1887
Historical Representation
  • ISSN 1053-6981
  • E-ISSN: 2405-9374
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Abstract

AbstractAn examination of how Native Americans come to be represented in classroom history lessons demonstrates how the shared cultural biases of teachers and students mediate the representation of different racial and ethnic groups in American history. Although multiple representations of Native Americans are present in the curriculum, a romanticized and stereotypical representation of Native Americans as nomadic, buffalo-hunting Plains Indians is privileged over alternative representations in the classroom. This is due not only to the influence of popular images of Indians found in mainstream American culture, but also to the use of a Eurocentric narrative that emphasizes the presence of nomadic Plains Indians in American history while marginalizing the existence of other Native Americans. These findings suggest that efforts to create a multicultural history curriculum through the addition of women and people of color to the existing narrative of American history may do little to challenge the perpetuation of racial and ethnic stereotypes. (Sociology; Education; Culture)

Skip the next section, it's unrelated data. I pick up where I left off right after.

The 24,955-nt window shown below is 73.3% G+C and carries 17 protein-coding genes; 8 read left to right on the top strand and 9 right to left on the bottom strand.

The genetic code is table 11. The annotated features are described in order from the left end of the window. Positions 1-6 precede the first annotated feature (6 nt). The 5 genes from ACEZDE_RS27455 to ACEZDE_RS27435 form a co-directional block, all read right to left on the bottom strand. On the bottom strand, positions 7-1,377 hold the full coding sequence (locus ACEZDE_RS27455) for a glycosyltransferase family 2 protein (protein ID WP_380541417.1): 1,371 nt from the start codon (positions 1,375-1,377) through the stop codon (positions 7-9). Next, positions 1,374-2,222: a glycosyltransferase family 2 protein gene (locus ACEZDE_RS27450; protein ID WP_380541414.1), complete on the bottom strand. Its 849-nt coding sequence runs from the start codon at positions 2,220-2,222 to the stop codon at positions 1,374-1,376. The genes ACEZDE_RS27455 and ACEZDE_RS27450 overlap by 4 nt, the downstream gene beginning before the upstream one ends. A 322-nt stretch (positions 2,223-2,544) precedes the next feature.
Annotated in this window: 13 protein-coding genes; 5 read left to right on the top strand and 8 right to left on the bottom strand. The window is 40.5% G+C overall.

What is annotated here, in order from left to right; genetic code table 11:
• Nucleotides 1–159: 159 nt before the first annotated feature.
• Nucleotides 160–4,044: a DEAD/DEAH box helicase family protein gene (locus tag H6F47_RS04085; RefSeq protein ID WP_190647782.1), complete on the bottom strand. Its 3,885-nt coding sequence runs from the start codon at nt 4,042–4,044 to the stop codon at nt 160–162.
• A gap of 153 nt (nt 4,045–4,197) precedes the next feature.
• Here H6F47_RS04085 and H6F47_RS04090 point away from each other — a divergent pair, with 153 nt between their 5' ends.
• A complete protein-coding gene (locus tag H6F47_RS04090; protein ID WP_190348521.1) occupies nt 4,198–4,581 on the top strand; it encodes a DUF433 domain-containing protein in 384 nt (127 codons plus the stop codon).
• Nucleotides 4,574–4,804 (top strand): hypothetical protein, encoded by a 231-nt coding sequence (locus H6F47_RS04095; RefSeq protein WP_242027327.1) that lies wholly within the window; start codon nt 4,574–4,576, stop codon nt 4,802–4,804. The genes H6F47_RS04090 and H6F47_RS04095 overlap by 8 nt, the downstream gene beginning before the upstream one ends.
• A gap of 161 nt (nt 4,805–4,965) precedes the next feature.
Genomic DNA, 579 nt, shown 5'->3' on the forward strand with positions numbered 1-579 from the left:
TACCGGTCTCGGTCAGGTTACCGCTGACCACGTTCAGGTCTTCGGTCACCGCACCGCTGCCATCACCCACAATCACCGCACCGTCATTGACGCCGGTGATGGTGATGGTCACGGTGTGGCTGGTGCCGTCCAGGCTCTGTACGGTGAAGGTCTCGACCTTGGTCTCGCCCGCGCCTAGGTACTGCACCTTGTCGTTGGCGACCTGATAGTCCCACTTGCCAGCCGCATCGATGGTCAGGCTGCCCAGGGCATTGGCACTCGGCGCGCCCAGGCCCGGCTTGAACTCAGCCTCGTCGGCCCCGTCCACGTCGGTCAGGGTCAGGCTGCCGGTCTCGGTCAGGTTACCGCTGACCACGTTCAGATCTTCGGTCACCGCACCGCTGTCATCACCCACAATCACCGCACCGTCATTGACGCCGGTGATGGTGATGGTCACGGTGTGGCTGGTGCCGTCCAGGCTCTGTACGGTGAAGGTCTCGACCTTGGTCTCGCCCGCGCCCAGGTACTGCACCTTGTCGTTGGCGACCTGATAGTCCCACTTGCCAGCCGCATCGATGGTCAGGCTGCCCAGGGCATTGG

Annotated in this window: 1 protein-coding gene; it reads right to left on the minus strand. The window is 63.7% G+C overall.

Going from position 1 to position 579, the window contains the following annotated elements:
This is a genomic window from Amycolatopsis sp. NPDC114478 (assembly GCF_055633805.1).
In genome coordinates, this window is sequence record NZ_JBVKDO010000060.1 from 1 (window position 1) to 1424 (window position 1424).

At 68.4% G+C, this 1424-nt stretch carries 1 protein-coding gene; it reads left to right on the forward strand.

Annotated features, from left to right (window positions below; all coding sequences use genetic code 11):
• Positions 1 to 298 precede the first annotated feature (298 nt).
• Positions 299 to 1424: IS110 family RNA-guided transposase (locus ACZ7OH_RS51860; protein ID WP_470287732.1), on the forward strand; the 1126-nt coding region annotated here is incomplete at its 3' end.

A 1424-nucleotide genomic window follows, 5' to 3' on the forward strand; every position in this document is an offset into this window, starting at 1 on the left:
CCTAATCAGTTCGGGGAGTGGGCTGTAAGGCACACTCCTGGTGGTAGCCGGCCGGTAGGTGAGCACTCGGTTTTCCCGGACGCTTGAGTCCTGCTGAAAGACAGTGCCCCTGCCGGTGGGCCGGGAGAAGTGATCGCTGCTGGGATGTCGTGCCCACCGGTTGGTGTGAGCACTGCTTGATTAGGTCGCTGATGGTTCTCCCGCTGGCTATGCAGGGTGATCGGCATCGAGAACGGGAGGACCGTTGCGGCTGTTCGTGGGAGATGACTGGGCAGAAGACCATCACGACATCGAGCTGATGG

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/content/journals/10.1075/jnlh.4.4.03pop
1994-01-01
2019-11-17
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References

http://instance.metastore.ingenta.com/content/journals/10.1075/jnlh.4.4.03pop
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  • Article Type: Research Article
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